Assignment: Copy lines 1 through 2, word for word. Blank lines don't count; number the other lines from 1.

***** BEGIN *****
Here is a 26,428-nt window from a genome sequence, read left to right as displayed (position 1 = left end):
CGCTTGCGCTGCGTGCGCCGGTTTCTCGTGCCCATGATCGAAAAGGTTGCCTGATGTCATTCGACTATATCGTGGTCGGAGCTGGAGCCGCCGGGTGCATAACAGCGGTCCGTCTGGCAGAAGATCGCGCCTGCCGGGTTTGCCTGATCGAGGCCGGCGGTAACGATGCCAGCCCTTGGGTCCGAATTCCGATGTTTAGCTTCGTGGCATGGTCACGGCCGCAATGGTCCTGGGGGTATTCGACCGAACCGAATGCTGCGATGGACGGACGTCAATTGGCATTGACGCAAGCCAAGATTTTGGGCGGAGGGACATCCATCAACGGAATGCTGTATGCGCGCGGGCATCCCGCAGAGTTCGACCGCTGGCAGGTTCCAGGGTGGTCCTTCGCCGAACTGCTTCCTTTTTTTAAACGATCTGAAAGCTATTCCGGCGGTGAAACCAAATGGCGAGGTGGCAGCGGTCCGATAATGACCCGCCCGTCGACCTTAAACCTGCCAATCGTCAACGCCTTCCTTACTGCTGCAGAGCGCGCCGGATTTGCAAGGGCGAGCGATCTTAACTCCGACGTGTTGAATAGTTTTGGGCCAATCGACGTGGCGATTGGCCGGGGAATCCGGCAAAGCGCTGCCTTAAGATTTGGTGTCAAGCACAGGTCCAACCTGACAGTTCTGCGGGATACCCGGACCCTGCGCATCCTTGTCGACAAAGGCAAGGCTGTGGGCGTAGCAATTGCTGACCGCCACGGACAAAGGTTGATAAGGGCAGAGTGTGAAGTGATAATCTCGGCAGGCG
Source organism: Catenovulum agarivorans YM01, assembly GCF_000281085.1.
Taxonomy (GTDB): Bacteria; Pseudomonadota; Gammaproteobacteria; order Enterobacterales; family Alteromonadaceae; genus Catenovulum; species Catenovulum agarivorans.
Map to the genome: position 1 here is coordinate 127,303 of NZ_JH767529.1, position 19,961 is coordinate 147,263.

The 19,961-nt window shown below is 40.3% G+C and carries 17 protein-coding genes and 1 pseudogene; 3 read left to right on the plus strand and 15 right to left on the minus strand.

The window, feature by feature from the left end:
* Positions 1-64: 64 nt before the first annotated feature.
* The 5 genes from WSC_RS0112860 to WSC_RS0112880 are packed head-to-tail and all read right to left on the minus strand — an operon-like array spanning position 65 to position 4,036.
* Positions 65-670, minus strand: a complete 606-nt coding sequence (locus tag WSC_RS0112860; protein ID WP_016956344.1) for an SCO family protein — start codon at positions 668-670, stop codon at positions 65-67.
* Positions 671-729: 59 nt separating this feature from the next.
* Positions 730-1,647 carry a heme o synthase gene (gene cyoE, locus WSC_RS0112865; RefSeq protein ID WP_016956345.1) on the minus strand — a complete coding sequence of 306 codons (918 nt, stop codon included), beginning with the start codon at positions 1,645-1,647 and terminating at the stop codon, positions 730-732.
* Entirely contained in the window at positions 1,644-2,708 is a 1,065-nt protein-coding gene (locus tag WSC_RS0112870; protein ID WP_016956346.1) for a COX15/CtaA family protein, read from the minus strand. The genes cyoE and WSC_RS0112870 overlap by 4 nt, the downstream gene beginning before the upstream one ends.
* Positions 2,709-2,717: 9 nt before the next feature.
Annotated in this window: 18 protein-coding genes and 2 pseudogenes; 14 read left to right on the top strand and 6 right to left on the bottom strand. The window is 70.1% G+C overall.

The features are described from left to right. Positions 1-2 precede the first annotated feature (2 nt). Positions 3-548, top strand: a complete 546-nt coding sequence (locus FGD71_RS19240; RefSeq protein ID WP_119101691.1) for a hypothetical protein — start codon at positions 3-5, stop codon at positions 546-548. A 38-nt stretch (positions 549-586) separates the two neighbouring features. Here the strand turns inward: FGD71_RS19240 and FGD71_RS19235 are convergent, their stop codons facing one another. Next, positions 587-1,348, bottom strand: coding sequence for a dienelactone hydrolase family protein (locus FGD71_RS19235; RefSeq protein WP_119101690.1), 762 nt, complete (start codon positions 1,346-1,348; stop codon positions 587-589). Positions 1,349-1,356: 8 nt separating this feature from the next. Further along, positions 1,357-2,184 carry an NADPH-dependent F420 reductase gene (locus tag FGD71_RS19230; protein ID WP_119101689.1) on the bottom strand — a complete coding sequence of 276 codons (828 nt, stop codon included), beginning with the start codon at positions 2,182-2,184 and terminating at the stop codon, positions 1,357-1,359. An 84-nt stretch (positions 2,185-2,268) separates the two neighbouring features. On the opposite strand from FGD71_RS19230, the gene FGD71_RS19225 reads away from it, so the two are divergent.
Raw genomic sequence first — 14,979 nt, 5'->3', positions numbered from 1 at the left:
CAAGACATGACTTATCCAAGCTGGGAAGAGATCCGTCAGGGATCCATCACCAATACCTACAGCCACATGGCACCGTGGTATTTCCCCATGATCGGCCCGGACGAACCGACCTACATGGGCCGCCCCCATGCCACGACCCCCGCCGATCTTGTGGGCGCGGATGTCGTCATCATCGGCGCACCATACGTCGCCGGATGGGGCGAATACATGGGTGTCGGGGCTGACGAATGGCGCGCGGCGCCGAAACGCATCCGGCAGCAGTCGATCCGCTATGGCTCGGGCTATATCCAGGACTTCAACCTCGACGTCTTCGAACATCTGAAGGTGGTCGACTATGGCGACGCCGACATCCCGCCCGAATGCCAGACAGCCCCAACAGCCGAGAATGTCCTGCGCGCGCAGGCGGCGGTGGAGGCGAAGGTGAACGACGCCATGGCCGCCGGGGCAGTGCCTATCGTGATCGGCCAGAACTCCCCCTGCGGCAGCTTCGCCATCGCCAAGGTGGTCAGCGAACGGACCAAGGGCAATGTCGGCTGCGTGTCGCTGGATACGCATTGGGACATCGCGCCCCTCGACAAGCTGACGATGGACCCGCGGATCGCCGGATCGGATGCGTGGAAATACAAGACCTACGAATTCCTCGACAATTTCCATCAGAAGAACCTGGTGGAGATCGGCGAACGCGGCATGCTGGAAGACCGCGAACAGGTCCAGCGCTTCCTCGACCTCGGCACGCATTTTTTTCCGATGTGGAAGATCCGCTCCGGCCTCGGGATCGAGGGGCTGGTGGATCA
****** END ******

Here is a 26,428-nt window from a genome sequence, read left to right as displayed (position 1 = left end):
CGCTTGCGCTGCGTGCGCCGGTTTCTCGTGCCCATGATCGAAAAGGTTGCCTGATGTCATTCGACTATATCGTGGTCGGAGCTGGAGCCGCCGGGTGCATAACAGCGGTCCGTCTGGCAGAAGATCGCGCCTGCCGGGTTTGCCTGATCGAGGCCGGCGGTAACGATGCCAGCCCTTGGGTCCGAATTCCGATGTTTAGCTTCGTGGCATGGTCACGGCCGCAATGGTCCTGGGGGTATTCGACCGAACCGAATGCTGCGATGGACGGACGTCAATTGGCATTGACGCAAGCCAAGATTTTGGGCGGAGGGACATCCATCAACGGAATGCTGTATGCGCGCGGGCATCCCGCAGAGTTCGACCGCTGGCAGGTTCCAGGGTGGTCCTTCGCCGAACTGCTTCCTTTTTTTAAACGATCTGAAAGCTATTCCGGCGGTGAAACCAAATGGCGAGGTGGCAGCGGTCCGATAATGACCCGCCCGTCGACCTTAAACCTGCCAATCGTCAACGCCTTCCTTACTGCTGCAGAGCGCGCCGGATTTGCAAGGGCGAGCGATCTTAACTCCGACGTGTTGAATAGTTTTGGGCCAATCGACGTGGCGATTGGCCGGGGAATCCGGCAAAGCGCTGCCTTAAGATTTGGTGTCAAGCACAGGTCCAACCTGACAGTTCTGCGGGATACCCGGACCCTGCGCATCCTTGTCGACAAAGGCAAGGCTGTGGGCGTAGCAATTGCTGACCGCCACGGACAAAGGTTGATAAGGGCAGAGTGTGAAGTGATAATCTCGGCAGGCG